NYSE-listed Coeur Mining on Thursday announced that it would buy Northern Empire, which owns high-grade heap-leachable deposits in Nevada, in a recommended transaction that values the TSX-V-listed junior at about $90-million, or C$117-million.
Northern Empire’s principal asset is the fully permitted, past producing Sterling gold mine, which has an inferred gold resource of about 709 000 oz averaging at 2.23 g/t. The company’s remaining deposits are collectively known as the Crown Block.
Coeur CEO Mitchell Krebs said that the acquisition of the Sterling project and large, prospective land package came at an opportune time for Northern Empire, bolstering its pipeline with high-quality projects.
The company would aim for a quick restart of the Sterling mine.
“The transaction - which provides a unique opportunity for Coeur to leverage its operational expertise in Nevada, a leading mining jurisdiction, and add expected near-term, high margin production and cash flow with minimal upfront capital, together with significant exploration potential - satisfies all of our acquisition criteria and is accretive on all key financial and operational metrics,” Krebs said.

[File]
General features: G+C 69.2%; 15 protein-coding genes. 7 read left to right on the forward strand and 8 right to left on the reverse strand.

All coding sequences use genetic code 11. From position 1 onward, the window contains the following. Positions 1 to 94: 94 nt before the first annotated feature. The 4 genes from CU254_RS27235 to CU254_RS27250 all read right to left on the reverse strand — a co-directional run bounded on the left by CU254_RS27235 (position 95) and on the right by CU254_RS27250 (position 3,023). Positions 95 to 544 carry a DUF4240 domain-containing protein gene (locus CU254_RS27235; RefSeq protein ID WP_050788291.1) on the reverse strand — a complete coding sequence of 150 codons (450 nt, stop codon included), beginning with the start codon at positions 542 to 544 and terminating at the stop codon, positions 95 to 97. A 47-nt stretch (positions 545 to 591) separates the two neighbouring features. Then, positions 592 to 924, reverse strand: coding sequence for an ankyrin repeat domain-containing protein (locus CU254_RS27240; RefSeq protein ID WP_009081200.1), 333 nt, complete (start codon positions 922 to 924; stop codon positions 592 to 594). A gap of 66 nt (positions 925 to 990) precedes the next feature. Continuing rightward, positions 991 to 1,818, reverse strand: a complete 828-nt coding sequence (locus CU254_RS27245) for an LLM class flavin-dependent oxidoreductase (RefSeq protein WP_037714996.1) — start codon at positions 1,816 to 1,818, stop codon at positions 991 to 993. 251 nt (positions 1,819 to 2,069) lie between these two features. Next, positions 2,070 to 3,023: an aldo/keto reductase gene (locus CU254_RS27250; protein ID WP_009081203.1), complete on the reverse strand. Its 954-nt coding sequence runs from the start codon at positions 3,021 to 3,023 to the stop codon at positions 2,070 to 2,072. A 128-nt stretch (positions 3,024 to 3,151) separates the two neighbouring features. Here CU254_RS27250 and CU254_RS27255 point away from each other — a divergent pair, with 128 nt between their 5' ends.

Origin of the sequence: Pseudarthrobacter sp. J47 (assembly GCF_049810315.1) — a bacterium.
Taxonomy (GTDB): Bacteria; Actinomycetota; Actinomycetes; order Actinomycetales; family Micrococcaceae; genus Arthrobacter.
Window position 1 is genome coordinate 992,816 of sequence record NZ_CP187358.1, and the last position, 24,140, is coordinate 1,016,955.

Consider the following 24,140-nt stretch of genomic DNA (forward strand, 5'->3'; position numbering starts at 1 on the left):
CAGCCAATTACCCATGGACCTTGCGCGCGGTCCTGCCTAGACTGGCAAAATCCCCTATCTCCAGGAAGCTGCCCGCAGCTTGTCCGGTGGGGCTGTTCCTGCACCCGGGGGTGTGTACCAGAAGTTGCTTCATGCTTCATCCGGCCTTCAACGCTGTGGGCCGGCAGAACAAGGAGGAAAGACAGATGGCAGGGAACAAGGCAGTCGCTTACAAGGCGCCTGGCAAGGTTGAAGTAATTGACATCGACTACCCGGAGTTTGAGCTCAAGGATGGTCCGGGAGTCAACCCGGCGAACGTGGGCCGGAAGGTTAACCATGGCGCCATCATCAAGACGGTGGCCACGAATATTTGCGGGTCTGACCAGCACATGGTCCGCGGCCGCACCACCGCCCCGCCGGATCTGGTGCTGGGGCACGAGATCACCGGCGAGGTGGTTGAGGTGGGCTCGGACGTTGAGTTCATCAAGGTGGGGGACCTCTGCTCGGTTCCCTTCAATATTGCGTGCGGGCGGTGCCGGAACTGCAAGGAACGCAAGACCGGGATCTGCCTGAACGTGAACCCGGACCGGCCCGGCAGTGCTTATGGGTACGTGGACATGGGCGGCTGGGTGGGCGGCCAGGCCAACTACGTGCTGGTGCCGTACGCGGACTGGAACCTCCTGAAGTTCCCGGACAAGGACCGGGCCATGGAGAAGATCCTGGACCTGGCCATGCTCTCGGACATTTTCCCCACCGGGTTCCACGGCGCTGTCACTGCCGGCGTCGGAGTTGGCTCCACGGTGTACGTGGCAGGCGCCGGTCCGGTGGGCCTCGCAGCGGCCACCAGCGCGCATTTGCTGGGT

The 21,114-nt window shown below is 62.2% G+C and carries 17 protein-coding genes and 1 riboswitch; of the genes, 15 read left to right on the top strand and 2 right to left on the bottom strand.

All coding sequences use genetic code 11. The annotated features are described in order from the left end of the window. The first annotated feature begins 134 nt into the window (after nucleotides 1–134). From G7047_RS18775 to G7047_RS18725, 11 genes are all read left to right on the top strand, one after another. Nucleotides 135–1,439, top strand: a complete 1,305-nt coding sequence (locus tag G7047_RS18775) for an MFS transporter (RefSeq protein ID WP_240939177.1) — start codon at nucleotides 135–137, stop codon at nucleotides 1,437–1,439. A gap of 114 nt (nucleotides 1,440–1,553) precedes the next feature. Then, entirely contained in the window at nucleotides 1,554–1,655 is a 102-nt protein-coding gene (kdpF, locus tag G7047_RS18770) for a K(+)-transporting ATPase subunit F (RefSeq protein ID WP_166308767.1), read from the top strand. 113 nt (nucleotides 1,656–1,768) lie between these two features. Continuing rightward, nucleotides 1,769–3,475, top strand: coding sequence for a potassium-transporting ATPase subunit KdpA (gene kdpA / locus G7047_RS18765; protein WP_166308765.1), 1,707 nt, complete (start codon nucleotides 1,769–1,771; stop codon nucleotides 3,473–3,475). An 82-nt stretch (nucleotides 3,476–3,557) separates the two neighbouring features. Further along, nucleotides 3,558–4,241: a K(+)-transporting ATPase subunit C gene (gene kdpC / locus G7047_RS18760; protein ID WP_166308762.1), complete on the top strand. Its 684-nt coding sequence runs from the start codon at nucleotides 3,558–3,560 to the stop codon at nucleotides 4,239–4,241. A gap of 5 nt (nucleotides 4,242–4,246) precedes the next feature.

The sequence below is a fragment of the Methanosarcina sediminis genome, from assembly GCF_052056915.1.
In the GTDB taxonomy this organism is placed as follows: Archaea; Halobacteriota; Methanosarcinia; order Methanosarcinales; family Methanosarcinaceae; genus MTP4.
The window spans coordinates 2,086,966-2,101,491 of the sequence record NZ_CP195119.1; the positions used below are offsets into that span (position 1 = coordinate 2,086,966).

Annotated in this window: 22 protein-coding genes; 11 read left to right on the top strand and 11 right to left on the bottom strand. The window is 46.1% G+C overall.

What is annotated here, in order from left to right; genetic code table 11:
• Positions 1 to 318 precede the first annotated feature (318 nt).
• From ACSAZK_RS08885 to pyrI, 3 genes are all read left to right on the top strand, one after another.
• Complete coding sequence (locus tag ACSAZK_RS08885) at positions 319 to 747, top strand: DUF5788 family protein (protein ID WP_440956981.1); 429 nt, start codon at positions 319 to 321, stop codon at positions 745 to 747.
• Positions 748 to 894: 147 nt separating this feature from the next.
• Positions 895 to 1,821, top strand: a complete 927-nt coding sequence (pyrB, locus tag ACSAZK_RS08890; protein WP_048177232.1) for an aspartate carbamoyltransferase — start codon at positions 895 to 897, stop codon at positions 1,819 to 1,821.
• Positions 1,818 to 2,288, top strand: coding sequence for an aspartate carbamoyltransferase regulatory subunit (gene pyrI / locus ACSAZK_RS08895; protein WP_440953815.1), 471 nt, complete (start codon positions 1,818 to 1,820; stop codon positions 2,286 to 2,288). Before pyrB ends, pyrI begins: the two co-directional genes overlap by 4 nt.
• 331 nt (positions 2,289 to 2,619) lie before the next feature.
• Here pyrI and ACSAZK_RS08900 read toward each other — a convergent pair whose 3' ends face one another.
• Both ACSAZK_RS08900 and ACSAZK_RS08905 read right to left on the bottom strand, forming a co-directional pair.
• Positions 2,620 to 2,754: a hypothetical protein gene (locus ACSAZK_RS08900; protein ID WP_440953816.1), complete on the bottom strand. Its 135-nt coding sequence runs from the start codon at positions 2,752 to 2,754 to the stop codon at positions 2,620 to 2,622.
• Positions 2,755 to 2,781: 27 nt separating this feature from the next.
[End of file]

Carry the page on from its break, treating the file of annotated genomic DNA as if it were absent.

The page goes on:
Investors in Northern Empire appeared to welcome the transaction, with the company’s stock shooting up 11% to C$1.51 a share on the TSX-V, while Coeur’s stock slid 5.3% to $6.46 a share on the NYSE.
Northern Empire president and CEO Michael Allen said that acquiring the Sterling project and advancing it to an accretive transaction, such as the Coeur acquisition, was an “exceptional outcome”.
Coeur owns five mines in North America, including the Palmarejo silver/gold complex in Mexico, the Silvertrip silver/zinc/lead mine in British Columbia, the Rochester silver/gold mine in Nevada, the Kensington gold mine in Alaska, and the Wharf gold mine in South Dakota.